If you didn’t follow the story about new Yahoo CEO Marissa Meyer’s ban on telecommuting you might be an emergency room doctor who is essentially always working from home via being “on call” or you work at a desk for a boss who doesn’t yet own a computer, thus the plight of the fading giant didn’t register. Put another way, if you didn’t catch the part of the story that implicates VPN logs as the impetus for the ban, you honestly don’t care or have never been given the choice to log in remotely. Lastly, you might work from home every day and peered over the mound of laundry expected of you as you watched the crawl on CNN.
I’m experienced in sharing my brain to meet objectives in my pajamas, without my eyebrows, as well as doing so after driving into an office with my eyebrows and suit. I have no comment on Meyer’s eyebrows or policy, but I can dish a little about the concept of telecommuting.
I, like millions, have produced all manner of work in all manner of situations. I am not ashamed to admit that I have lived in the same Hendrix t-shirt for a couple days while painting my basement. I am also proud to be a member of that club of women who have worn their shirts inside out the first few weeks of adopting or birthing a baby. I’ve secured quarter-million grants in $100 dresses and presented to hundreds about how to secure millions. Work is work is work I suppose and I, like a lot of folks I know have produced it in many iterations.
During my sabbatical from the office, I produced a fair amount of quality work in what would at best be called passably dressed to answer the knock of a non-sighted UPS man. When the need to exchange ideas beyond email and lead meetings in person rang my bell, I realized I really wanted to get into an office. I like the change of scenery, the brand of privacy and the social outlet of it all. There is a lot to be said about communing over a common goal and receiving recognition for a job well done in person, in front of colleagues. Be they colleagues in volunteerism or in a newsroom, platitudes seem more genuine when you can see each other’s faces (and not on Skype).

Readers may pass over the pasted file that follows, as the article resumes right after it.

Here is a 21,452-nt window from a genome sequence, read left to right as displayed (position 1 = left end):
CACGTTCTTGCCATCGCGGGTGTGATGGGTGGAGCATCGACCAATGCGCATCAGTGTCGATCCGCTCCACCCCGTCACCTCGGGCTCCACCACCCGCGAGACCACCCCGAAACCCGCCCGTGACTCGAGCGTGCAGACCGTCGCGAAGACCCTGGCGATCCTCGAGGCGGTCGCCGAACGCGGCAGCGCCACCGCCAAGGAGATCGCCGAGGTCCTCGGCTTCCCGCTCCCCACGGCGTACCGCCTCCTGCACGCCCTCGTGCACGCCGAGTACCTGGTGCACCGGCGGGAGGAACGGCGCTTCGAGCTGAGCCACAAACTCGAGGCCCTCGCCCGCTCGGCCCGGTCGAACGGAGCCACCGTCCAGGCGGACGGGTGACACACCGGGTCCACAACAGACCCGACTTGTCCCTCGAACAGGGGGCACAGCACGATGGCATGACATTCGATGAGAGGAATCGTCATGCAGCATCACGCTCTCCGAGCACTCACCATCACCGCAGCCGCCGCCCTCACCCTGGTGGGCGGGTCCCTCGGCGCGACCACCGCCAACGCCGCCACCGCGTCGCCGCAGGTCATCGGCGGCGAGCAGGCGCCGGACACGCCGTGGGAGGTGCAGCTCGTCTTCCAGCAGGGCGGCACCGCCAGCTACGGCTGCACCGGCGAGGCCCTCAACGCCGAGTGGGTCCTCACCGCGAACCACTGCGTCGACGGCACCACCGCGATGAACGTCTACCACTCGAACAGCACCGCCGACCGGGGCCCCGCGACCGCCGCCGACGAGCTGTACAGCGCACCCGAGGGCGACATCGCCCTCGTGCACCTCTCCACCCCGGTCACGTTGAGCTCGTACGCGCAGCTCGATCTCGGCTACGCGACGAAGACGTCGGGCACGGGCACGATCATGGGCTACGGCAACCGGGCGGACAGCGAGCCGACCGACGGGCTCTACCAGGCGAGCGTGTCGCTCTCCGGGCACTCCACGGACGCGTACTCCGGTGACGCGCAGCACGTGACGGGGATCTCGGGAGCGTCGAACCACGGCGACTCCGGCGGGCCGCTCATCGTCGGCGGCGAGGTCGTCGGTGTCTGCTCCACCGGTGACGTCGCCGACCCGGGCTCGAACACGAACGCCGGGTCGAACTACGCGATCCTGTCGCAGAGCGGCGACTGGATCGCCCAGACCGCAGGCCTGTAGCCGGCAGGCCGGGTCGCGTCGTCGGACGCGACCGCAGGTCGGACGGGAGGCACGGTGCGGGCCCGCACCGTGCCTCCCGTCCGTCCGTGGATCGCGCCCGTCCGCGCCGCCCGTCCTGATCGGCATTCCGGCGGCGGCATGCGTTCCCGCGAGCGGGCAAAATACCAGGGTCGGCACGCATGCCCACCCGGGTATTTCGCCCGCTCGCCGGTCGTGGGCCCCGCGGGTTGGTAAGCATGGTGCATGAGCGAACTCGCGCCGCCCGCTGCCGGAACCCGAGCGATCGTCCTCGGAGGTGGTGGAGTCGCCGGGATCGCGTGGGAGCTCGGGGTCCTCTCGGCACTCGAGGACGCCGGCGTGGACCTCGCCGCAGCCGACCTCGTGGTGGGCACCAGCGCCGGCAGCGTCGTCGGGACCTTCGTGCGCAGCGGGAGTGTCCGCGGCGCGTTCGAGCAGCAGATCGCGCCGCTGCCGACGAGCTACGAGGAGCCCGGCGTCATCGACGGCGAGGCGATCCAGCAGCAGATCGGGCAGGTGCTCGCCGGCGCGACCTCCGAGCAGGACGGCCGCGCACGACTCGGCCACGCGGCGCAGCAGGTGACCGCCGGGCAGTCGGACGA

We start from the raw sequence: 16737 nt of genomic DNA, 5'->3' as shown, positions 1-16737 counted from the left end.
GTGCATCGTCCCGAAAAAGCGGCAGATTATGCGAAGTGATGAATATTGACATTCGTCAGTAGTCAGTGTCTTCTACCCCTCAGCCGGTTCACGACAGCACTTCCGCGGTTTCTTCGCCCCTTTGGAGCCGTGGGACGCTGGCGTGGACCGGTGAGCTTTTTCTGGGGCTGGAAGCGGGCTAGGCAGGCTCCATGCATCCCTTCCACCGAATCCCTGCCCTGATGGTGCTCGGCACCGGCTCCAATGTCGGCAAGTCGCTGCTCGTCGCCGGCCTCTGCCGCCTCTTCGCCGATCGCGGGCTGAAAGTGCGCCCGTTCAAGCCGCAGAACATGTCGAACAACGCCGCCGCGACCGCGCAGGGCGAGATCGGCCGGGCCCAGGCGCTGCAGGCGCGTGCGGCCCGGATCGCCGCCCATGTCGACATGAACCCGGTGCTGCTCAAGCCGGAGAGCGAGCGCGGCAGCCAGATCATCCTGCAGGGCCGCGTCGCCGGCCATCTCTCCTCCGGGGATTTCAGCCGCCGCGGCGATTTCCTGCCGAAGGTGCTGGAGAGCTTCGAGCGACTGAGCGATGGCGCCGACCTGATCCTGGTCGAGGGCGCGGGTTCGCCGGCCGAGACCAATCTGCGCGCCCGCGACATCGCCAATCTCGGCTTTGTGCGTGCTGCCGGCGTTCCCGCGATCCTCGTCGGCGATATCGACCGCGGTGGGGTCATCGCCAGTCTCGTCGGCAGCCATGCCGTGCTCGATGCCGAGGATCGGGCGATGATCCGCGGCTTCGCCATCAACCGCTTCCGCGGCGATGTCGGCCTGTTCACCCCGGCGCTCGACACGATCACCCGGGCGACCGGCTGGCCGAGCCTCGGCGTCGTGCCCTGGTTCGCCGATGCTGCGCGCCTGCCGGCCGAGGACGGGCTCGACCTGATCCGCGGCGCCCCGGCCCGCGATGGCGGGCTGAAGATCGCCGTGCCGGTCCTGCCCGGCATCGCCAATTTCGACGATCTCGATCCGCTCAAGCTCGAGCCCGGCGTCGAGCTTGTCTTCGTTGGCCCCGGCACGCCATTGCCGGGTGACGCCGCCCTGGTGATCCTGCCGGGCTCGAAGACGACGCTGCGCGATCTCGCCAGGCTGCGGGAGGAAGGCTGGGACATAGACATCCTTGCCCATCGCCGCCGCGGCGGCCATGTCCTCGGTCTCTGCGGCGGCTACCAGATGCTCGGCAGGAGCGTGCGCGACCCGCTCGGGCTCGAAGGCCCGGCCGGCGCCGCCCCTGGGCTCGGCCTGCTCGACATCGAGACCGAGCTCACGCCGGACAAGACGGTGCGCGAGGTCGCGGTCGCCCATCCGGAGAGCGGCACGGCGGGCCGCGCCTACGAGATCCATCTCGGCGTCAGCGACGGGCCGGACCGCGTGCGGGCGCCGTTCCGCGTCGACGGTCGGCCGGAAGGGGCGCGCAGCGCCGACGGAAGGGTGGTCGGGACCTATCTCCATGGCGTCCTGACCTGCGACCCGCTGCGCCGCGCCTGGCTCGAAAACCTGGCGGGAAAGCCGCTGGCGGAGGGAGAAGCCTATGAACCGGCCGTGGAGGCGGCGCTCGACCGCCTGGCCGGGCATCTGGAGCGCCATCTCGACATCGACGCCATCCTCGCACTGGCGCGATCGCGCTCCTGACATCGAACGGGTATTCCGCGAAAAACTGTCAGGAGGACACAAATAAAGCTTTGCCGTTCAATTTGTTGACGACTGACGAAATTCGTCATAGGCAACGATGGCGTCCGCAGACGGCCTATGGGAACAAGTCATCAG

As The Harvard Business Review and countless other publications cite, it is a fact that there are productivity benefits of telecommuting as part of a work week. Like global warming and hamburgers, the study of telecommuting is a real thing. Whether one devours it is a matter of policy. My policy is that too much time away from a healthy workplace erodes connectivity to an important social group. Co-workers, for all of their nutty habits (the guy who sends ALL emails as High Importance or the fellow volunteer who thinks he is always of High Importance) are important mirrors. If you constantly complete your work all alone, it’s hard to gauge if it matters or see if it might be done a better way. Peers are great for input about your output.
At this point I like going into an office maybe because I spent a good chunk of time out of one. But I also think it’s very important to have a choice as long as you are trustworthy, productive and accountable. After my stint at home, I can vouch for myself. People tend to notice feral children running around more than a late TPS report. The tardy report could get you fired, but the feral kids will have you judged at the coffee shop. You decide which is worse. Now excuse me while I put on my eyebrows.